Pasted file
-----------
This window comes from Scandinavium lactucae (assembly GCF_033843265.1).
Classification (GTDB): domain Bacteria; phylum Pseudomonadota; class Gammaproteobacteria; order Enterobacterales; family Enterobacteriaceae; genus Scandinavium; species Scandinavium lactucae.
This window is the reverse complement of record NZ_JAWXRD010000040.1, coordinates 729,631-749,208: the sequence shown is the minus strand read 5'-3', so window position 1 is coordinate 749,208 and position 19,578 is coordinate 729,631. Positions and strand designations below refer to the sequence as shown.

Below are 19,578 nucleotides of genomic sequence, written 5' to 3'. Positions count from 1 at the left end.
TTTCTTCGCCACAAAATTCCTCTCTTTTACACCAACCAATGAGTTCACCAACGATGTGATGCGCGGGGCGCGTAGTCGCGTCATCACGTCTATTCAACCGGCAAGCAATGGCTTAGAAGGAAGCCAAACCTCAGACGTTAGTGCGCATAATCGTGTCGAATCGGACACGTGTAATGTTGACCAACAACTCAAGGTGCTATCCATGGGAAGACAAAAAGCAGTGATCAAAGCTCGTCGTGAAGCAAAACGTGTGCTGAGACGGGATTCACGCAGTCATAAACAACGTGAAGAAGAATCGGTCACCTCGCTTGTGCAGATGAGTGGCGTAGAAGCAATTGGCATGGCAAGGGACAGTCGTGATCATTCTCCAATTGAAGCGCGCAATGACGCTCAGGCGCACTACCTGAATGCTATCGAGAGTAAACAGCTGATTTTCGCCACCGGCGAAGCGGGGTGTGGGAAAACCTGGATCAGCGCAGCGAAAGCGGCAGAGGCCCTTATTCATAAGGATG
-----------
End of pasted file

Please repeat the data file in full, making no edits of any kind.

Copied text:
This window comes from Scandinavium lactucae (assembly GCF_033843265.1).
Classification (GTDB): domain Bacteria; phylum Pseudomonadota; class Gammaproteobacteria; order Enterobacterales; family Enterobacteriaceae; genus Scandinavium; species Scandinavium lactucae.
This window is the reverse complement of record NZ_JAWXRD010000040.1, coordinates 729,631-749,208: the sequence shown is the minus strand read 5'-3', so window position 1 is coordinate 749,208 and position 19,578 is coordinate 729,631. Positions and strand designations below refer to the sequence as shown.

Below are 19,578 nucleotides of genomic sequence, written 5' to 3'. Positions count from 1 at the left end.
TTTCTTCGCCACAAAATTCCTCTCTTTTACACCAACCAATGAGTTCACCAACGATGTGATGCGCGGGGCGCGTAGTCGCGTCATCACGTCTATTCAACCGGCAAGCAATGGCTTAGAAGGAAGCCAAACCTCAGACGTTAGTGCGCATAATCGTGTCGAATCGGACACGTGTAATGTTGACCAACAACTCAAGGTGCTATCCATGGGAAGACAAAAAGCAGTGATCAAAGCTCGTCGTGAAGCAAAACGTGTGCTGAGACGGGATTCACGCAGTCATAAACAACGTGAAGAAGAATCGGTCACCTCGCTTGTGCAGATGAGTGGCGTAGAAGCAATTGGCATGGCAAGGGACAGTCGTGATCATTCTCCAATTGAAGCGCGCAATGACGCTCAGGCGCACTACCTGAATGCTATCGAGAGTAAACAGCTGATTTTCGCCACCGGCGAAGCGGGGTGTGGGAAAACCTGGATCAGCGCAGCGAAAGCGGCAGAGGCCCTTATTCATAAGGATG